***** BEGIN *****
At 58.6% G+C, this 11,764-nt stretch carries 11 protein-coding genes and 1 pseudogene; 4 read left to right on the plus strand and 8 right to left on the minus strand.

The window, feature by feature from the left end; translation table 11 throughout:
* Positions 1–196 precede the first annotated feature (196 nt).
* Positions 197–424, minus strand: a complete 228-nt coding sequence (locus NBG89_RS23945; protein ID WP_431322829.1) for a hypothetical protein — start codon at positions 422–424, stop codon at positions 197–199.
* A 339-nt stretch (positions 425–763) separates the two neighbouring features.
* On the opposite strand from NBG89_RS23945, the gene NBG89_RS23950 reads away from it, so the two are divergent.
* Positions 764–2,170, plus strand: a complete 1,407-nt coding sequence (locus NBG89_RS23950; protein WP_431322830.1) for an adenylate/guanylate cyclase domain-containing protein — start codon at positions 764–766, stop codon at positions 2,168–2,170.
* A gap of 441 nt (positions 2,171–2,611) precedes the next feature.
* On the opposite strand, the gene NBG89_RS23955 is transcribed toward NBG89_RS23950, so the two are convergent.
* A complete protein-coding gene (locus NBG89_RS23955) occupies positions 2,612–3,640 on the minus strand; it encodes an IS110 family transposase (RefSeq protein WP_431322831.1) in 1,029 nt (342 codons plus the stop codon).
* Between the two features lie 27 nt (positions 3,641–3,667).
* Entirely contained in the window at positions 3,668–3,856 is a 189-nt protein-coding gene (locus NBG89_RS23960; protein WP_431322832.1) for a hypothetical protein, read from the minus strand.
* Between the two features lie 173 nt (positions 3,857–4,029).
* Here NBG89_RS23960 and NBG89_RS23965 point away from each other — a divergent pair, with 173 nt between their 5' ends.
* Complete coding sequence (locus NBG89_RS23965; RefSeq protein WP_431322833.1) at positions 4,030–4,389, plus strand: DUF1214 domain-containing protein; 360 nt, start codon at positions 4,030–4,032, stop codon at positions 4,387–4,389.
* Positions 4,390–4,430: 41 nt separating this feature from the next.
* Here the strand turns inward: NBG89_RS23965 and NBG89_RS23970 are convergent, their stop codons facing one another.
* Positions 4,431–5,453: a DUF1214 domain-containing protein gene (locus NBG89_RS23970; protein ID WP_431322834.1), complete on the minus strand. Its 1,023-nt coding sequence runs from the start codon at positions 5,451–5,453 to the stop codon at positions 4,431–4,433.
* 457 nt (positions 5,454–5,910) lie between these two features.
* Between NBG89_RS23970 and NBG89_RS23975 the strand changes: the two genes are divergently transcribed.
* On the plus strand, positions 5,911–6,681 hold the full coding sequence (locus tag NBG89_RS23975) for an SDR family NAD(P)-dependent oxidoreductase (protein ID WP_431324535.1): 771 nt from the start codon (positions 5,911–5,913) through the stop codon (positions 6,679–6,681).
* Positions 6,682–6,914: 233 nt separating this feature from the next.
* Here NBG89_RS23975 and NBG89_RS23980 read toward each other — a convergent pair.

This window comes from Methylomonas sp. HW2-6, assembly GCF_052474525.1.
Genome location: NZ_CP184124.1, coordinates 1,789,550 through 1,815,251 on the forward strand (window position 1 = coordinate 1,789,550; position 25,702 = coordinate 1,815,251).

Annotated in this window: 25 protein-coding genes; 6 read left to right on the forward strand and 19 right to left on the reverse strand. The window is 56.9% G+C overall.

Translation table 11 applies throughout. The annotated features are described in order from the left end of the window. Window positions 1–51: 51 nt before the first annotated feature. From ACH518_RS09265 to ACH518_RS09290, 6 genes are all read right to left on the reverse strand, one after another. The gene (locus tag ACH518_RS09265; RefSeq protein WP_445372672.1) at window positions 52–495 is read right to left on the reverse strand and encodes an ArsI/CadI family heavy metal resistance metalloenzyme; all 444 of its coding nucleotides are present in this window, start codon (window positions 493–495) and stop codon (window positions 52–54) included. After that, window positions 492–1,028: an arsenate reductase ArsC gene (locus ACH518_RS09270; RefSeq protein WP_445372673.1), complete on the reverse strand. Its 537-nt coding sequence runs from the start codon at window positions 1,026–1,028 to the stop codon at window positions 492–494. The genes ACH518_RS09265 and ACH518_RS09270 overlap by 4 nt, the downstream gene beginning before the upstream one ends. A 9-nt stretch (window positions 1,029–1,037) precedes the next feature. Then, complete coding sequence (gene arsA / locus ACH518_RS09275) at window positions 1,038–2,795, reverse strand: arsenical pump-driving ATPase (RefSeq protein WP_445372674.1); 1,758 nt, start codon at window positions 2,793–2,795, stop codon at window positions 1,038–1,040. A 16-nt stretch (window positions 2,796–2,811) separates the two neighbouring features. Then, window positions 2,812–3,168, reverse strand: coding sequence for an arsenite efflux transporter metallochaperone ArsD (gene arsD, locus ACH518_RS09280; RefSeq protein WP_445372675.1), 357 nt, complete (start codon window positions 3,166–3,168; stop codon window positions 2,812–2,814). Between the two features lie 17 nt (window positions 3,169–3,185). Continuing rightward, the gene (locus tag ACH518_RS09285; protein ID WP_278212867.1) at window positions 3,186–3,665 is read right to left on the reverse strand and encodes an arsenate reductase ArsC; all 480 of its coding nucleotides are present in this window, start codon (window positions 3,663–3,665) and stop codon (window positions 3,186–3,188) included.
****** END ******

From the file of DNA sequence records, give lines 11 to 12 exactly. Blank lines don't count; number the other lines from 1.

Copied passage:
* Between the two features lie 27 nt (positions 3,641–3,667).
* Entirely contained in the window at positions 3,668–3,856 is a 189-nt protein-coding gene (locus NBG89_RS23960; protein WP_431322832.1) for a hypothetical protein, read from the minus strand.